7 of Tupac Shakur’s most iconic outfits
The transcendental rapper’s singular style took in hip-hop’s workwear and 90s sweater vests.
Photos by Ron Galella/Ron Galella Collection via Getty Images
Tupac Shakur — known mononymously as 2Pac — is the 90s West Coast hip-hop GOAT. Throughout the decade, the transcendental rapper revolutionized the era’s gangster rap genre with pointed — and often poetic — lyrics, which spoke to inner city social issues like racism, poverty, police brutality, teen pregnancy and the war on drugs. Think “Dear Mama”, “Keep Ya Head Up”, “Brenda's Got A Baby” and the revelatory “Changes.” As noughties rapper 50 Cent told Rolling Stone, “Every rapper who grew up in the nineties owes something to Tupac… He didn't sound like anyone who came before him.” Despite his short time with us, Tupac’s musical — and cultural — legacy is massively influential, inspiring the work of contemporary artists like Kendrick Lamar, J. Cole and YG. Like his music, 2Pac’s sartorial style is wholly singular yet totally eternal: leather vests, knit suiting, massive jeans, workwear, twisted bandanas and army fatigues. Here, in honour of what would have been the legendary rapper’s 50th birthday, we look back at his career and style through a selection of his most iconic outfits.
At Club Amazon with Notorious B.I.G. and Redman, 1993
Born in Manhattan to former Black Panther members and raised in Baltimore, Tupac spent his teenage years immersed in the arts. At school, he studied acting, poetry, jazz, and ballet; after class, he won schoolyard freestyle competitions and listened to music from artists like Kate Bush and Sinéad O’Connor. In 1989, Pac began recording music under the stage name MC New York. It would be another two years until the rapper debuted under his now-iconic moniker 2Pac, featuring on Digital Underground’s single “Same Song” and dropping his debut album, 2Pacalypse Now, in 1991. By 1993, with the release of his sophomore album and breakthrough single “I Get Around”, Tupac had established himself as a major player in the West Coast rap scene. Here he is, that same year, with East Coast rappers — and then-friends — Biggie and Redman, wearing what would become two of his signature pieces: a leathervest and a structured cap, perennially worn backwards.
At the Poetic Justice premiere, 1993
In 1992, Tupac dusted off his acting chops — the ones he honed performing Shakespeare in high school — and crossed over from rap into the realm of cinema with a starring role in crime-thriller movie Juice, alongside Omar Epps and Samuel L. Jackson. The rapper-turned-actor earned glowing reviews for his haunting portrayal of Harlem youth, Roland Bishop. A year later, Pac starred opposite Janet Jackson in romantic drama Poetic Justice. Here, he attends the film’s premiere wearing a denim tuxedo (and T-shirt!) by favourite designer and close friend Karl Kani. Dubbed the godfather of streetwear, Karl was the first to merge hip-hop with fashion, popularizing trends like baggy jeans within the musical genre’s sartorial signifiers. A year after attending his film’s premiere in head-to-toe Karl Kani, the rapper fronted the label’s 1994 campaign.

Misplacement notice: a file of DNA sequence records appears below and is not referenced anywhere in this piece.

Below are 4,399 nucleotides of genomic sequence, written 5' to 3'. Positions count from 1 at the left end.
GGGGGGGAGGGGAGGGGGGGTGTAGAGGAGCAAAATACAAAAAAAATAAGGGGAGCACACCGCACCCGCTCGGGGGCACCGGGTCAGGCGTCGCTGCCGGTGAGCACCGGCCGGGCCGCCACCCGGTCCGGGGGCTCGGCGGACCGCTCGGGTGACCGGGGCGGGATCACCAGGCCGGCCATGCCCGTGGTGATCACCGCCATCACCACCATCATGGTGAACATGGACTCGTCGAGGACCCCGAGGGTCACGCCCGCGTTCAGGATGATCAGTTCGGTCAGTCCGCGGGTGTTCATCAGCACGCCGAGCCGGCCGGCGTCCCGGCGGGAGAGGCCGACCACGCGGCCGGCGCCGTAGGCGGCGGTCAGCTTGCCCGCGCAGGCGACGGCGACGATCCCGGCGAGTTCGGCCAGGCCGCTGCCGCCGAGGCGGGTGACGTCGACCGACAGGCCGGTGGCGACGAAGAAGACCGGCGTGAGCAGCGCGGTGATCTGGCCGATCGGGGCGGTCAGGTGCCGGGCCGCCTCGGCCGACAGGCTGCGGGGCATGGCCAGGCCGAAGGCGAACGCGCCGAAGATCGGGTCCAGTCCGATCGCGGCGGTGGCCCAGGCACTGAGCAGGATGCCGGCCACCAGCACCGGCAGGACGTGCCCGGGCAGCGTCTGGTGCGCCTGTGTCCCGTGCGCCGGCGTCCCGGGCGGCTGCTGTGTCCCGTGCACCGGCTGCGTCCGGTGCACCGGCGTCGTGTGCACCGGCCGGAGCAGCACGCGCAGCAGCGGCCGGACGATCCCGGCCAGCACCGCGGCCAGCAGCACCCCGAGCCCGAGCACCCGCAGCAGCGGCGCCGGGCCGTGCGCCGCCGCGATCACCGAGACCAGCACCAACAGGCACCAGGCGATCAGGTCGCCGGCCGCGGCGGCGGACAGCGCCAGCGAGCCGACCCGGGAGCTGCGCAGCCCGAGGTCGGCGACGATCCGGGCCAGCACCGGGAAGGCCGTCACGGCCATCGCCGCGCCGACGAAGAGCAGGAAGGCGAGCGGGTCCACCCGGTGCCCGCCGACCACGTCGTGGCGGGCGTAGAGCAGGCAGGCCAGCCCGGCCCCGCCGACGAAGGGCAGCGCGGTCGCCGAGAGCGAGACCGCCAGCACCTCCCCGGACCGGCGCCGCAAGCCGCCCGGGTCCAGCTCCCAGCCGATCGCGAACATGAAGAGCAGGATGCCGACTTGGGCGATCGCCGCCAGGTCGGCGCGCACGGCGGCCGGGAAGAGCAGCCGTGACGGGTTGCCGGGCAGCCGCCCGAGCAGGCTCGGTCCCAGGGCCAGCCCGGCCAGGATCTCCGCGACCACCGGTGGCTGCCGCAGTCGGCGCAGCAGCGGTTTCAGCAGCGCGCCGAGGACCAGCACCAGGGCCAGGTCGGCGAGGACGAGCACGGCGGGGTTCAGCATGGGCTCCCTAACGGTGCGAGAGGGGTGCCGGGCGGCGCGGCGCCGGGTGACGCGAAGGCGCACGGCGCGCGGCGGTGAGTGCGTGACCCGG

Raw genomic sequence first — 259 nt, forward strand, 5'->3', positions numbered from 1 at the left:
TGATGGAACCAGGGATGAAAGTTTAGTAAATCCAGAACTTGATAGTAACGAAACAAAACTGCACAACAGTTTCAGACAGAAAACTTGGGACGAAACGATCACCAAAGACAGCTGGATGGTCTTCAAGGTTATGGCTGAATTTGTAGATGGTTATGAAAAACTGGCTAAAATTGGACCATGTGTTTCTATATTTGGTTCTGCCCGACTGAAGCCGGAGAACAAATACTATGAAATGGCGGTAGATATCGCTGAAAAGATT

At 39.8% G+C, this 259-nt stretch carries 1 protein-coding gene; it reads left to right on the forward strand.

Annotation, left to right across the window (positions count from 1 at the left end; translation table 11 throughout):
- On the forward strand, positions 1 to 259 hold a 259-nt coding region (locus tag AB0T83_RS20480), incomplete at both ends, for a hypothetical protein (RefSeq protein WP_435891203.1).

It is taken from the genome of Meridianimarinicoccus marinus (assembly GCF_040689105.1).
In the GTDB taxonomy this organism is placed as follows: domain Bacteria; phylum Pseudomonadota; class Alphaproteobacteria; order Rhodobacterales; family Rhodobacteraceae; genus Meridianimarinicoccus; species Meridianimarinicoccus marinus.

At the Minority Motion Picture Awards, 1993
In the early 90s, Pac’s close friend Karl popularized workwear within hip-hop and rap music. Think dark wash denim, chore jackets, Carhartt and more. Here, Pac wears the decade’s ubiquitous workwear trend — the one that he helped popularize, too — in a pair of Dickies overalls paired with preppy rugby polo and denim cap, worn backwards, as always.
On stage in Chicago, 1994
This is it: Tupac’s quintessential on-stage fit. Baggy jeans slung low, cross pendant hanging, signature bandana secured, and shirt off, his iconic “Thug Life” tatt on full display. The look is so iconic — and so Tupac — that it was recreated in the rendering of the rapper’s infamous, posthumous Coachella hologram performance in 2012.
At the I Like it Like That premiere, 1994
In addition to the leather vests of all silhouettes and sizes, Pac was also a proponent of the sweater vest. In a very quintessentially Tupac fit, the rapper wore one — beige, oversized and unbuttoned — backstage to a 1994 concert in Chicago. Here, to the premiere of I Like It Like That, Pac wears his favoured knitted vest with a matching blazer, over top of a paisley T-shirt and with his signature bandana.
At the Soul Train Music Awards, 1996
In 1995, Tupac released his third studio album, Me Against the World, to critical acclaim and massive chart success, debuting at #1 on the Billboard 200. The album marked a more introspective and personal release from the rapper. It’s one that not only garnered him praise from critics, but earned him both a Grammy and a Soul Train Award for Best Rap Album. To the year’s Soul Train Awards, Pac wore a full set of army fatigues accessorized with leather fingerless gloves and his favourite structural cap. The outfit was perhaps prescient of the confrontation the Death Row Records-signed rapper was anticipating with his East Coast-based Bad Boy Records rivals that very night.
At the VMAs with Snoop Dog, 1996
2Pac’s red carpet style was quintessentially 90s, to say the least. To the carpets of the Grammys and AMAs, the rapper preferred wearing the decade’s standard double-breastedsuit, often worn with a wingtip collared shirt and accessorized with a gold chain. Here, for the infamous MTV VMAs red carpet, Tupac experimented style-wise, wearing a graphic Versace vest — and massive “Euphanasia” chain — under a grey suit. A singular — and utterly 90s — look for a singular, decade-defining artist.